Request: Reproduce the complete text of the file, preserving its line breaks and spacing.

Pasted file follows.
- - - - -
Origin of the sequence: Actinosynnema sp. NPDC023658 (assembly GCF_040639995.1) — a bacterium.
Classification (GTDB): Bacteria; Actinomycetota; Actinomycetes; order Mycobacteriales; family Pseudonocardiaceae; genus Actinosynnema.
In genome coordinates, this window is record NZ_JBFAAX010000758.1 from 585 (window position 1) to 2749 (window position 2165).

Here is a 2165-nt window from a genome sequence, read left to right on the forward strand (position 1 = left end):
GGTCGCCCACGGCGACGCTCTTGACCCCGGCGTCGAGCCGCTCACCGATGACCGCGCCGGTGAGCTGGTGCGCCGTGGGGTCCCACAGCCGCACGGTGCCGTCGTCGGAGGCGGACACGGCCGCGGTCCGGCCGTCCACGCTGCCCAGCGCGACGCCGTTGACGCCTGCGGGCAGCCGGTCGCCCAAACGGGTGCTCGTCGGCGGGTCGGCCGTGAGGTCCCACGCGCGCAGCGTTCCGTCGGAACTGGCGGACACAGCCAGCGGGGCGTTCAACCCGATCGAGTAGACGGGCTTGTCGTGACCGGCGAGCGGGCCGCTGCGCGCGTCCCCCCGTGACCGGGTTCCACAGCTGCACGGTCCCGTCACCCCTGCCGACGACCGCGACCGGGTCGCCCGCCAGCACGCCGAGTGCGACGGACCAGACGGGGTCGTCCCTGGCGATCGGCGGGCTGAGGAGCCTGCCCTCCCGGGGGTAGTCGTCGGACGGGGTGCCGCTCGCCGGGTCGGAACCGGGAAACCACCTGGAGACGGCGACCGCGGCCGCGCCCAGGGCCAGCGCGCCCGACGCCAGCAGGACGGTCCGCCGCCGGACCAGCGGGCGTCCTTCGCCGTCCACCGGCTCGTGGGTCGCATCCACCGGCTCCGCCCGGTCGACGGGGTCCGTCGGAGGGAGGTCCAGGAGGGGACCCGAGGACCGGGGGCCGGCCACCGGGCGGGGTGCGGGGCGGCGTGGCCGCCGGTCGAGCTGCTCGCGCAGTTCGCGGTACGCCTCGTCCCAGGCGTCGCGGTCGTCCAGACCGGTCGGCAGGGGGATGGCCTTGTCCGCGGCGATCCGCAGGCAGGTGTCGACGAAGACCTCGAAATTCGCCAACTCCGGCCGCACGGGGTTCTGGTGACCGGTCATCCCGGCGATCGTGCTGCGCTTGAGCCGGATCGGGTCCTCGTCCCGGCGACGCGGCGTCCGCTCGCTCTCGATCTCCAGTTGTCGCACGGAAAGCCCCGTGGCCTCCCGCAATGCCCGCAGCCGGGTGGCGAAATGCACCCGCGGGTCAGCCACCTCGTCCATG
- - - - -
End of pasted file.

Origin of the sequence: Actinosynnema sp. NPDC023658 (assembly GCF_040639995.1) — a bacterium.
Classification (GTDB): Bacteria; Actinomycetota; Actinomycetes; order Mycobacteriales; family Pseudonocardiaceae; genus Actinosynnema.
In genome coordinates, this window is record NZ_JBFAAX010000758.1 from 585 (window position 1) to 2749 (window position 2165).

Here is a 2165-nt window from a genome sequence, read left to right on the forward strand (position 1 = left end):
GGTCGCCCACGGCGACGCTCTTGACCCCGGCGTCGAGCCGCTCACCGATGACCGCGCCGGTGAGCTGGTGCGCCGTGGGGTCCCACAGCCGCACGGTGCCGTCGTCGGAGGCGGACACGGCCGCGGTCCGGCCGTCCACGCTGCCCAGCGCGACGCCGTTGACGCCTGCGGGCAGCCGGTCGCCCAAACGGGTGCTCGTCGGCGGGTCGGCCGTGAGGTCCCACGCGCGCAGCGTTCCGTCGGAACTGGCGGACACAGCCAGCGGGGCGTTCAACCCGATCGAGTAGACGGGCTTGTCGTGACCGGCGAGCGGGCCGCTGCGCGCGTCCCCCCGTGACCGGGTTCCACAGCTGCACGGTCCCGTCACCCCTGCCGACGACCGCGACCGGGTCGCCCGCCAGCACGCCGAGTGCGACGGACCAGACGGGGTCGTCCCTGGCGATCGGCGGGCTGAGGAGCCTGCCCTCCCGGGGGTAGTCGTCGGACGGGGTGCCGCTCGCCGGGTCGGAACCGGGAAACCACCTGGAGACGGCGACCGCGGCCGCGCCCAGGGCCAGCGCGCCCGACGCCAGCAGGACGGTCCGCCGCCGGACCAGCGGGCGTCCTTCGCCGTCCACCGGCTCGTGGGTCGCATCCACCGGCTCCGCCCGGTCGACGGGGTCCGTCGGAGGGAGGTCCAGGAGGGGACCCGAGGACCGGGGGCCGGCCACCGGGCGGGGTGCGGGGCGGCGTGGCCGCCGGTCGAGCTGCTCGCGCAGTTCGCGGTACGCCTCGTCCCAGGCGTCGCGGTCGTCCAGACCGGTCGGCAGGGGGATGGCCTTGTCCGCGGCGATCCGCAGGCAGGTGTCGACGAAGACCTCGAAATTCGCCAACTCCGGCCGCACGGGGTTCTGGTGACCGGTCATCCCGGCGATCGTGCTGCGCTTGAGCCGGATCGGGTCCTCGTCCCGGCGACGCGGCGTCCGCTCGCTCTCGATCTCCAGTTGTCGCACGGAAAGCCCCGTGGCCTCCCGCAATGCCCGCAGCCGGGTGGCGAAATGCACCCGCGGGTCAGCCACCTCGTCCATG